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I have used CamTools in various ways: as a portal for accessing library web resources; as a course website (with things like announcements, student profiles, lecture handouts, and a course documentation repository); and as a wiki for an inter-departmental group working on developing some research ethics guidance.  In all these I have found it pretty straightforward to use.

I was aware that there was considerably more functionality available, but have not had cause to use them.  I appreciate the fact that you don’t need to even know about these things unless you want to, but if you do it is pretty easy to work out what to do without any instructions.

If I had tools that I wanted to use I wouldn’t have a problem in linking them into CamTools, but, equally, if they are for my personal use, I’m not sure what I would gain over bookmarking them in my browser.  My sense, however, is that I would be more likely to use CamTools for course administration and delivery rather than curriculum design.

Since it already does more than I currently perceive a need for (or maybe I should try to find a way to get some exegesis into a course I teach just to be able to use the tool), I don’t have any immediate suggestions of anything I would like to see.

A specific CamTools site where lecturers and course organisers could share curriculum design outcomes, preparations and ideas could be helpful, but I could see that working best at a Departmental or course level (where there would be some commonality of interest and processes), rather than University-wide.  Although I wouldn’t want to preclude browsing other Departments’ or courses’ sites in search of inspiration, I wouldn’t want to be confronted by a University-wide menu as a default.

In my experience such things work best when there is a committed group of like-minded individuals with a broadly comparable level of experience and knowledge, so that it is a genuine sharing rather than one person dominating the proceedings or the majority of intended participants never even logging in.  A few lurkers can be accommodated if this is recognised as a step towards participation, but if there are too many then the active participants can feel used.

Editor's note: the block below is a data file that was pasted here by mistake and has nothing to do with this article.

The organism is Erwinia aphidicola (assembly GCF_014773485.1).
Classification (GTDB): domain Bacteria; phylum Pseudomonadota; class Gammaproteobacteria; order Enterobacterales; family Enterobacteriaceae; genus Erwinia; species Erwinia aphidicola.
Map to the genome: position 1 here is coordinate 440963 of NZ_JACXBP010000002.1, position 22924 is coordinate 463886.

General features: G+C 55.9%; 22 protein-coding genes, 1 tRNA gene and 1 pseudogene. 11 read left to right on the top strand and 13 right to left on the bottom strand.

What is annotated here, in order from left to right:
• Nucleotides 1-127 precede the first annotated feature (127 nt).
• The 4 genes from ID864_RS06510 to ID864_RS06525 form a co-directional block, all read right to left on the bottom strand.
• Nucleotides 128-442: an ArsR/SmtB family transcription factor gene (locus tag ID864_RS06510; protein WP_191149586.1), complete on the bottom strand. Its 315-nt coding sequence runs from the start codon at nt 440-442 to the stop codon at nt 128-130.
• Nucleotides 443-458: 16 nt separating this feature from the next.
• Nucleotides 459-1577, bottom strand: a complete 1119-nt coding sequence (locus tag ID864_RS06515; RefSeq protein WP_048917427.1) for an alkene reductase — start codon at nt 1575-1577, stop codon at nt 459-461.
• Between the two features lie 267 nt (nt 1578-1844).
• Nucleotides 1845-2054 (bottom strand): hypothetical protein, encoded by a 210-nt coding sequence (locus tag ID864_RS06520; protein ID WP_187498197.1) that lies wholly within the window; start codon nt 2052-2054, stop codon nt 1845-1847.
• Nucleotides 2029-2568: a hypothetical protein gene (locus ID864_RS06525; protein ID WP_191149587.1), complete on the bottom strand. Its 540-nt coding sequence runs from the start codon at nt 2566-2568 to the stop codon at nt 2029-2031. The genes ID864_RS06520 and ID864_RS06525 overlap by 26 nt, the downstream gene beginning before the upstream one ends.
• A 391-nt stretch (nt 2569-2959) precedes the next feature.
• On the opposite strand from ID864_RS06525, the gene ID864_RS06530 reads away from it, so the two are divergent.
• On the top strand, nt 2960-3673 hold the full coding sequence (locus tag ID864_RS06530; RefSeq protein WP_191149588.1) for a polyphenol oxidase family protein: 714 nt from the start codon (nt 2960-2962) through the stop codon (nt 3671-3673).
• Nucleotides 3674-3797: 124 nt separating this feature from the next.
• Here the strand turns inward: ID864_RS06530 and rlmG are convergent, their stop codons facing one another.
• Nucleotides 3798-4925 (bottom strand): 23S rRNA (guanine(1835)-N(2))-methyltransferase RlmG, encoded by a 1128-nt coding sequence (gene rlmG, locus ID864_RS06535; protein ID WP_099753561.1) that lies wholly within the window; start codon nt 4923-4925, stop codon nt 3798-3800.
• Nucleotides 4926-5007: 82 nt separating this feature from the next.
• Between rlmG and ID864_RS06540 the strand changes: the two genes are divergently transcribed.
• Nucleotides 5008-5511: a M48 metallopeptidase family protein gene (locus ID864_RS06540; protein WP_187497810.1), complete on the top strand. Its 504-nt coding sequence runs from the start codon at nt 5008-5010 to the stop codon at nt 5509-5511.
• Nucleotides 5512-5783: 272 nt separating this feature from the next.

Another possible curriculum design resource on CamTools might be a forum for discussion of curriculum design tools and resources at a more generic level, where people could access the tools, discuss their experiences and post examples of their use.  The issue would be how to maintain interest, keep things up to date and publicise and design it in a way that people who might be looking for help or ideas would be able to find and use it.  Given the fragmented way in which curriculum design seems to occur in Cambridge this would be no small task.

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CompendiumLD: Dazed and confused

I have used Cognitive Mapping Software before and have used a variety of Open Source software tools with complex interfaces, so I was potentially quite favourably disposed towards the idea of Compendium LD (although I was also somewhat put off by recognising its icons in some contributions in Cloudworks that I had not found particularly insightful)

Compendium LD, however, proved considerably more difficult to understand than anything else I have tried to use recently.  Maybe I didn’t put enough effort in to really get to grips with it, but a basic test of software usability, as far as I am concerned, is whether you can get enough of a sense of how to use it from just trying things out to want to carry on.  With Compendium LD it was a struggle to get past square one.  I did look at a few of the online tutorials, but did not feel I understood things any better having watched them.  I also dowloaded the 2 page userguide, but there was too much information on the principles to be able to work out how to use it.

It was not that I did not have a potential activity to test it on, as I had just received a request from a student for an outline of a class that I will be teaching maybe next week and had put some effort into planning this out, but I could not easily see a way to translate this into Compendium LD.

The problems for me are twofold